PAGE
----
This mini was released in 1997, right in the heart of my collection’s “dark” era where the week-to-week excesses of the “Clone Saga,” along with the other 950 Spider-Man centric titles just sucked the fun out of comics for me and caused me to give up cold turkey. When I eventually returned to comics years later, I read nary a word about the Hobgoblin until Dan Slott decided to resurrect Kingsley for his “Big Time” arc, only to kill him (well, not exactly). I think it was in that moment where I realized there was a major hole in my Spider-Man knowledge since I had always assumed that Ned was the Hobgoblin.
That’s when I learned about “Hobgoblin Lives.” “Drat. Another damned retcon,” I initially thought. Fortunately, because Stern wrote it (and Ron Frenz, who worked on the Tom DeFalco-scripted Hobgoblin Amazing Spider-Man issues after Stern/John Romita Jr., provided the pencils), the mini ends up being a fun three-part story that actually seems more emotionally-invested in clearing Ned’s name, and by proxy, long-time Spider-Man supporting cast member Betty Brant, than actually selling Roderick Kingsley as being someone fans should get excited about. In fact there’s one panel where Peter is going through the list of suspects in his head, and the only name that has any juice to it is J. Jonah Jameson (which would have been a HUGE misstep if he was revealed, mind you) and the only superlative that could be associated with Kingsley was his business background.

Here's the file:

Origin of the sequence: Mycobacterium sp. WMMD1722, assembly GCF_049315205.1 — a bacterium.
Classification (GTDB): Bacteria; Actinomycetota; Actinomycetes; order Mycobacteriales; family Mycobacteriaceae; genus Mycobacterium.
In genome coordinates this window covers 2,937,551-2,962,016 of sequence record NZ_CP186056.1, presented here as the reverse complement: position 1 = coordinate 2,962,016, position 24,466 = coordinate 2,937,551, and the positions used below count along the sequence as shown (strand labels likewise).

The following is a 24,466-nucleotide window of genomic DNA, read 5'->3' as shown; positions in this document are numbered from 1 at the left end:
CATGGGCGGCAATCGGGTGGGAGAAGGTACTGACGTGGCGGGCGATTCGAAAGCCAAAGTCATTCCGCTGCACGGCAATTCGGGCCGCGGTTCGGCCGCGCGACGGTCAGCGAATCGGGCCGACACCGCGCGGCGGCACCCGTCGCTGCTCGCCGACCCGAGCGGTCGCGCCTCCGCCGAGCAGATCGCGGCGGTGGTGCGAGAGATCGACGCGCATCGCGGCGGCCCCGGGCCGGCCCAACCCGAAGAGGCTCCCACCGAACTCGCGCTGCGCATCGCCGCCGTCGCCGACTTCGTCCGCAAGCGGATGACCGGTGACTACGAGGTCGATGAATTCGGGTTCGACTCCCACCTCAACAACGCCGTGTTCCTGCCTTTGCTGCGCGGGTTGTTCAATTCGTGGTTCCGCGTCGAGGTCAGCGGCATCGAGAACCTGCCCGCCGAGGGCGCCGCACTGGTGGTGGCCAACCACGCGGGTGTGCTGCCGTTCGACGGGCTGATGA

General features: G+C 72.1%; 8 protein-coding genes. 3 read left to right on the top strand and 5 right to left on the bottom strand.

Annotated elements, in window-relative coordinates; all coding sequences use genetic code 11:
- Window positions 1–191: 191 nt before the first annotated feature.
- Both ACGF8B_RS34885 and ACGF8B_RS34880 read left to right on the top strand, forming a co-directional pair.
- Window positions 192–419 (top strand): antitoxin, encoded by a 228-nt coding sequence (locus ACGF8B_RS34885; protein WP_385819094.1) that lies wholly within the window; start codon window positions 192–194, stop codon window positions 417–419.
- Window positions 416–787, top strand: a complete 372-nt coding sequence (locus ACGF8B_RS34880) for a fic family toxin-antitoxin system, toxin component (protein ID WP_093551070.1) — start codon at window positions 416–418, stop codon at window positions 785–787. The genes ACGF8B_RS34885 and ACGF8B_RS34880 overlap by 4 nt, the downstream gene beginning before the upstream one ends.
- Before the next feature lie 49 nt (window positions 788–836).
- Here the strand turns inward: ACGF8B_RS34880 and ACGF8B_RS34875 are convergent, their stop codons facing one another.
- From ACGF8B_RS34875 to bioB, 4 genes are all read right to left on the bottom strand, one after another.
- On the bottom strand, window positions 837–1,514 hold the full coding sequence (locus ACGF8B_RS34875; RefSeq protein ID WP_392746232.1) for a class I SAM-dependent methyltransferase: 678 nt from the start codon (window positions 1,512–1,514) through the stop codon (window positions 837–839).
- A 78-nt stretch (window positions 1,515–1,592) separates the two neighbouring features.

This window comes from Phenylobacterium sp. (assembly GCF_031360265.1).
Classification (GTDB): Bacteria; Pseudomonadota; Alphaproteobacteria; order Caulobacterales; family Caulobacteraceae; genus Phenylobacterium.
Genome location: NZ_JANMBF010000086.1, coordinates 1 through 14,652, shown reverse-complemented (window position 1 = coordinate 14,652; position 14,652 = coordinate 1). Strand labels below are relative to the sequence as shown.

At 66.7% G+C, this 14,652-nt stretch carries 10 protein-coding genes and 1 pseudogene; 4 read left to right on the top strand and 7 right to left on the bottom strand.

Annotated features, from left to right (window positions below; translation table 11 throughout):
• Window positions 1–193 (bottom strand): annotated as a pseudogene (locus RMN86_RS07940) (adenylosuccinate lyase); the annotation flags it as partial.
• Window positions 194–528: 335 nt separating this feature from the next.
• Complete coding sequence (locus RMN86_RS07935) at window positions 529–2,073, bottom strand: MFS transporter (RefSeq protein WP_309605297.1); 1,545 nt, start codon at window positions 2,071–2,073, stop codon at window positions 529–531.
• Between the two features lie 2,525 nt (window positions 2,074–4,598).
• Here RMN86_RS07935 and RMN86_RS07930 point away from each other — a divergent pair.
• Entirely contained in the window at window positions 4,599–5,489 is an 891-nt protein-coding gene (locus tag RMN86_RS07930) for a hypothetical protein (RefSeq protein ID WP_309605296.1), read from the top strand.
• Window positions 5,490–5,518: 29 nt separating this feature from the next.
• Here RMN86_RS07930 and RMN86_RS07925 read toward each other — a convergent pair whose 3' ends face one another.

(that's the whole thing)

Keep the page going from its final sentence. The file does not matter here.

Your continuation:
The impetus behind the entire story is that the second Hobgoblin, Jason Macendale, aka Jack O’Lantern is on trial for his crimes as the Hobgoblin and on the way to prison, taunts Betty by outing Ned as the Hobgoblin. Kingsley witnesses the whole thing, and kills Macendale for drawing attention to the issue. Kingsley then dons the attire of the Hobgoblin again which raises the concept for Spider-Man and his supporting cast that the REAL Hobgoblin might still be out there.